‘Four of 100 rupees’ he said, looking at me from out of under his thick, singular eyebrow. He meant ‘Four for 100 rupees’ of course, which was pathetic. I turned away again.

He was very small, and whippery, just like the scattered group of children, but with an inexplicable pot-belly, much like the African children on those fundraising televisual appeals. But, although these people here were hardly living in the lap of luxury, in their dust-bowl village with the look of madness about them, they weren’t starving. Maybe that was why he wanted more money though, for food. For more food for him and his skinny children, which did not have the round belly he sported, and which could potentially be mostly his, considering the strange social and numerical dynamics that affect the average size of the poorest families in the world.

He could be desperate to keep these kids alive. These cricket-legged imps that stood around the periphery of the clay walls and corrugated iron doors. Or, that could be just what he wants me to think. They do know how to reel out a sob story, these Hindu swines. That said though, he hasn’t looked in any way pathetic or needy thus far, at least not in the sense that one would feel sorry for him. I have to turn back to him.
‘You have to be joking. I can get 5 for 800 rupees in Patna’. I exclaim back, attempting to sound outraged and knowledgable at the same time, whilst trying to rapidly convert the Rupees into Dollars in my head. Other people can do this really fast, but I can’t. I actually have a chart in my pocket to work it out really quickly, but there’s no way that I’m going to put my hand in my pocket or move my head away from this gaze-locked conflict which I’ve now committed to.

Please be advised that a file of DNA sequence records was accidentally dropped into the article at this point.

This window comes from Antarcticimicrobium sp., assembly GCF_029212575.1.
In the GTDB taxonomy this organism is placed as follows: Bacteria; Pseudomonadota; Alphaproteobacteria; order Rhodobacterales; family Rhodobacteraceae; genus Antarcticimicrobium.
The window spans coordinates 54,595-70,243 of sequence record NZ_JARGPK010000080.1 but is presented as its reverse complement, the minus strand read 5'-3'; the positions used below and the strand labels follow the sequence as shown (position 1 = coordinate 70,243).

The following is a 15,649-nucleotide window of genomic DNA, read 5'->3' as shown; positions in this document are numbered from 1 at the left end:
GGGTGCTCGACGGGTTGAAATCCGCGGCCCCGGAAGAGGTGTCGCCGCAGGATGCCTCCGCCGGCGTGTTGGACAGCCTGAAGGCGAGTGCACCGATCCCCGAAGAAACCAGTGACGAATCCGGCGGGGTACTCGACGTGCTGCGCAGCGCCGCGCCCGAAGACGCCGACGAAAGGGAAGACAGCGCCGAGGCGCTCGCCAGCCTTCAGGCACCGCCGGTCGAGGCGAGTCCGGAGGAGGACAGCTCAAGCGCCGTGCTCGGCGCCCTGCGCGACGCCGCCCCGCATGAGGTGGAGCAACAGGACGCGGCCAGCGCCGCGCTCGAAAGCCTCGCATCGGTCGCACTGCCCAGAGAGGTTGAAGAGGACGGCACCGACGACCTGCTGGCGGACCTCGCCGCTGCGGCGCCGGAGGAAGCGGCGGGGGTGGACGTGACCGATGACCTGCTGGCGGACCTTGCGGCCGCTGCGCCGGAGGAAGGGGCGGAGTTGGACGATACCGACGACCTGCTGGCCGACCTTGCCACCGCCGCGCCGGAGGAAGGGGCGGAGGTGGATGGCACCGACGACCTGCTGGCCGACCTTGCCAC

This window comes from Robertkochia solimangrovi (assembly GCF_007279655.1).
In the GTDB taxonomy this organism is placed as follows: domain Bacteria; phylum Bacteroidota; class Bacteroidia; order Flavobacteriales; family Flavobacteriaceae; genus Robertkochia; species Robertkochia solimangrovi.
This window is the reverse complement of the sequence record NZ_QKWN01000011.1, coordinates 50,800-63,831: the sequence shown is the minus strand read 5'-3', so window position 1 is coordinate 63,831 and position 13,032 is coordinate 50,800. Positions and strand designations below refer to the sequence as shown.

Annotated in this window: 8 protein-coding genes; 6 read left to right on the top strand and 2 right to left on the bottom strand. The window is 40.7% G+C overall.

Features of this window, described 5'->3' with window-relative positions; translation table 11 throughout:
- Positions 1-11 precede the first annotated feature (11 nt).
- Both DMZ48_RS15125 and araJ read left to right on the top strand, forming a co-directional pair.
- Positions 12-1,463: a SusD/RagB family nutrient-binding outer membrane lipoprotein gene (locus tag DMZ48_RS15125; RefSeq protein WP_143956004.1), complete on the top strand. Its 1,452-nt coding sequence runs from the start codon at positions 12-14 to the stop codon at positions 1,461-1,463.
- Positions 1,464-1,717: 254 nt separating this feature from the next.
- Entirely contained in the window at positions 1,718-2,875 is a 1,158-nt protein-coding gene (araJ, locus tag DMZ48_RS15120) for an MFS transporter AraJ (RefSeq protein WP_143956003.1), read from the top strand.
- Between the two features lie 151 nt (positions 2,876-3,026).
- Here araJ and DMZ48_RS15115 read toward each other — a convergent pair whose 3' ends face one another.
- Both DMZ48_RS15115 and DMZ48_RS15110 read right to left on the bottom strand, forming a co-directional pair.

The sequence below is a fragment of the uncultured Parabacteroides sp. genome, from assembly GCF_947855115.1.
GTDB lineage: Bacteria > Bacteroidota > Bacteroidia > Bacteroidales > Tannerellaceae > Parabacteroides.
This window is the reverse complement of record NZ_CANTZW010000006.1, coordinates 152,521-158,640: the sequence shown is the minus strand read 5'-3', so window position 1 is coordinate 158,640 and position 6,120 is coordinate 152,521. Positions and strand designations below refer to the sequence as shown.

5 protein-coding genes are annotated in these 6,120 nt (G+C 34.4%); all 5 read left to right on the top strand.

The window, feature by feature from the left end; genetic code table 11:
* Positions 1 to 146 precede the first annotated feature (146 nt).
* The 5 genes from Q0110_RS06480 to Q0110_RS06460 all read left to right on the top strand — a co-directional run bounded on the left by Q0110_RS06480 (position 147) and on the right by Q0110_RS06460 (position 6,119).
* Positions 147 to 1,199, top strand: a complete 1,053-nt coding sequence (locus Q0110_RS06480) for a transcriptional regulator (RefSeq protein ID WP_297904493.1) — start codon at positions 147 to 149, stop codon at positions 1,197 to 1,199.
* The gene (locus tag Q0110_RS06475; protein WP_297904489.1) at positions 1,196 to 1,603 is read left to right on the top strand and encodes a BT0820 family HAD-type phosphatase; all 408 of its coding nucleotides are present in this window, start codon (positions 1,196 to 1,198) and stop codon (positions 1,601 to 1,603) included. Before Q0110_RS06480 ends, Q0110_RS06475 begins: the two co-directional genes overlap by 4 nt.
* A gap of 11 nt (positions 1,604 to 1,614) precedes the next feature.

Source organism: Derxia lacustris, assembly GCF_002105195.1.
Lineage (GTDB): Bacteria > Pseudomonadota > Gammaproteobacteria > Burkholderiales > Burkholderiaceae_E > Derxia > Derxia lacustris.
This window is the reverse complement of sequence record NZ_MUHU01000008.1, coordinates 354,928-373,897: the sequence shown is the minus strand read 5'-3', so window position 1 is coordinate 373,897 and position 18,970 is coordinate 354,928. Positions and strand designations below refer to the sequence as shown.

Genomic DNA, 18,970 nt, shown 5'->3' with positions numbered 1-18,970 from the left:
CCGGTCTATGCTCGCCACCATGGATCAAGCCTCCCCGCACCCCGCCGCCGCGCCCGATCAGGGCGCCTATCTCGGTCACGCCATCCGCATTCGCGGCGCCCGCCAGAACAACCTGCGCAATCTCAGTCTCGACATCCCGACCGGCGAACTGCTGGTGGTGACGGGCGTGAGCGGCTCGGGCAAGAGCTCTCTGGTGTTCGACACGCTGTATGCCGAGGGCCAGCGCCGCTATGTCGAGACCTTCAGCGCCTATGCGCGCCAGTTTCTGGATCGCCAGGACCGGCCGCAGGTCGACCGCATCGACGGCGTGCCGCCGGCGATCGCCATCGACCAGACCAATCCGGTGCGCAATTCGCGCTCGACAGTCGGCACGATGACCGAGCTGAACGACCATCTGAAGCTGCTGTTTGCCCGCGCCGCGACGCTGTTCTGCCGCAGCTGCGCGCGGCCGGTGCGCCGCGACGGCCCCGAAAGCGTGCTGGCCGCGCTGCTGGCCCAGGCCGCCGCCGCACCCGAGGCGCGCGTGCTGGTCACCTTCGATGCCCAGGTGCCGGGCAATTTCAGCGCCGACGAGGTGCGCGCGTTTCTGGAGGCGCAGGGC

Four of 100 rupees!’ he repeats, ‘Four of 100! Who you get 5 of 80 from, eh? Who you know? You not get four of 100 from not anyone here, nor not from anyone anywhere. You don’t know anyone!’

He knows I don’t know anyone, and he’s looking straight at me now. The balance of power in this exchange is shifting and I’m not enjoying the feeling. In the middle of the night in this part of India I realised some time ago that it’s not wise to be alone and annoying a man like this. He’s still holding his knife, not actually threatening me with it, but he’s still holding it and I know he can use it, so I decide that compromise is probably best here. It’s not your typical purchase, but he’s just after a good deal and, like any vendor, this is normal to him. He’s got a family and all. I imagine he’d be doing something else if he had a choice in the matter.

Four for 80 rupees’ I try.

Four of 100! Four of 100!’ he continues, picking one up and showing me what I’m buying, as if to reinforce the value.

You no get lesser’ He now says. I think he means cheaper. I’d forgotten that his English probably isn’t good enough to enter into any sort of sophisticated bartering, so the impasse we’ve arrived at isn’t one that either of us are in any real position to sweet-talk our way to a successful conclusion from. He’s not exactly a trader after all, he knows that and so do I.

He’s passing it from hand to hand, turning it to himself then to me, holding it up and making me look at it, showing me that it’s worth what he’s asking for. I still honestly doubt it, but the situation doesn’t look like it’s going to turn into a mutual appreciation society anytime soon and, as I’ve actually stupidly got over 1000 rupees on me right now, with another 18000 in my hotel room across the jungle, wherever that was. I’m rapidly deciding to just pay up and get out of there before this goes on for too long.

Four for 90’ I say and produce 90 rupees in notes from my pocket. He takes them and calls me a ‘Chodu’. I don’t know what this means, but I am fairly sure that we’ve not formed a bond in our short time together, so I’ll just file that one away for use later, probably for the porter at Phulwari Sharif station who, the last time I was there, refused to stop the train and made me jump off at about 10mph instead, with my bags, ending with me scuffing my shoes and getting stones lodged in my hand when I stumbled forward to support my fall. The little fucker.

He holds one out to me, the one he’s been fiddling with, and I take it whilst he puts the others into a bag that looks like a pillow case. The one in my hand had most of its teeth and the eye sockets are level and without chips. I have to confess that they are pretty good quality, but I try to look annoyed at a crappy purchase. It’s hard to do with a well-balanced and smooth skull in your hand, but I’m pretty good at this by now.